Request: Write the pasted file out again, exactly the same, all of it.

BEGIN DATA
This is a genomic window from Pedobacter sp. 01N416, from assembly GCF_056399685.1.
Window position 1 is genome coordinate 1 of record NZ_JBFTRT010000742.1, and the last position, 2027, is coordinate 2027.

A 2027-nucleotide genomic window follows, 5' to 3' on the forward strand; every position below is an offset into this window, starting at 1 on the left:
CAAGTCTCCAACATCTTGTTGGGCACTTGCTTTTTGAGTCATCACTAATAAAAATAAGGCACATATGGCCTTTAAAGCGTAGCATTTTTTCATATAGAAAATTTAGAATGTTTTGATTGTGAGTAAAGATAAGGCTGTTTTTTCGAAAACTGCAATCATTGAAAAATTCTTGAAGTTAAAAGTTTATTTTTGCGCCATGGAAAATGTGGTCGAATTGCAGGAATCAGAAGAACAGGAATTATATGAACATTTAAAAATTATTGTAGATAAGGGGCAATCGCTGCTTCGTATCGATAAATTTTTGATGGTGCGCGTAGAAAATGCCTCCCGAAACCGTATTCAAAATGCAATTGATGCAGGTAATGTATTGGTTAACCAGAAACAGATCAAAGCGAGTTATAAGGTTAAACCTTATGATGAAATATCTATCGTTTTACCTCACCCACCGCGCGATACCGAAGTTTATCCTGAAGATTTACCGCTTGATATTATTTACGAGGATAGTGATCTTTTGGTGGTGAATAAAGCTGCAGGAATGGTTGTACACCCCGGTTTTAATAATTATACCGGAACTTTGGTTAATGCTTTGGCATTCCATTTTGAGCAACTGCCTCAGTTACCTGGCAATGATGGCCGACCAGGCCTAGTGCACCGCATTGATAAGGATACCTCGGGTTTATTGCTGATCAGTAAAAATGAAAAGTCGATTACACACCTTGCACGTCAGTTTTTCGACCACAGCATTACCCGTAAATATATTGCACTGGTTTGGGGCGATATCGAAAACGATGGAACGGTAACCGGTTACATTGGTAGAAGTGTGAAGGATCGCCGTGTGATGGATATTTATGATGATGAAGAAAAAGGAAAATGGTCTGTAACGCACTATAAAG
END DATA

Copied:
This is a genomic window from Pedobacter sp. 01N416, from assembly GCF_056399685.1.
Window position 1 is genome coordinate 1 of record NZ_JBFTRT010000742.1, and the last position, 2027, is coordinate 2027.

A 2027-nucleotide genomic window follows, 5' to 3' on the forward strand; every position below is an offset into this window, starting at 1 on the left:
CAAGTCTCCAACATCTTGTTGGGCACTTGCTTTTTGAGTCATCACTAATAAAAATAAGGCACATATGGCCTTTAAAGCGTAGCATTTTTTCATATAGAAAATTTAGAATGTTTTGATTGTGAGTAAAGATAAGGCTGTTTTTTCGAAAACTGCAATCATTGAAAAATTCTTGAAGTTAAAAGTTTATTTTTGCGCCATGGAAAATGTGGTCGAATTGCAGGAATCAGAAGAACAGGAATTATATGAACATTTAAAAATTATTGTAGATAAGGGGCAATCGCTGCTTCGTATCGATAAATTTTTGATGGTGCGCGTAGAAAATGCCTCCCGAAACCGTATTCAAAATGCAATTGATGCAGGTAATGTATTGGTTAACCAGAAACAGATCAAAGCGAGTTATAAGGTTAAACCTTATGATGAAATATCTATCGTTTTACCTCACCCACCGCGCGATACCGAAGTTTATCCTGAAGATTTACCGCTTGATATTATTTACGAGGATAGTGATCTTTTGGTGGTGAATAAAGCTGCAGGAATGGTTGTACACCCCGGTTTTAATAATTATACCGGAACTTTGGTTAATGCTTTGGCATTCCATTTTGAGCAACTGCCTCAGTTACCTGGCAATGATGGCCGACCAGGCCTAGTGCACCGCATTGATAAGGATACCTCGGGTTTATTGCTGATCAGTAAAAATGAAAAGTCGATTACACACCTTGCACGTCAGTTTTTCGACCACAGCATTACCCGTAAATATATTGCACTGGTTTGGGGCGATATCGAAAACGATGGAACGGTAACCGGTTACATTGGTAGAAGTGTGAAGGATCGCCGTGTGATGGATATTTATGATGATGAAGAAAAAGGAAAATGGTCTGTAACGCACTATAAAG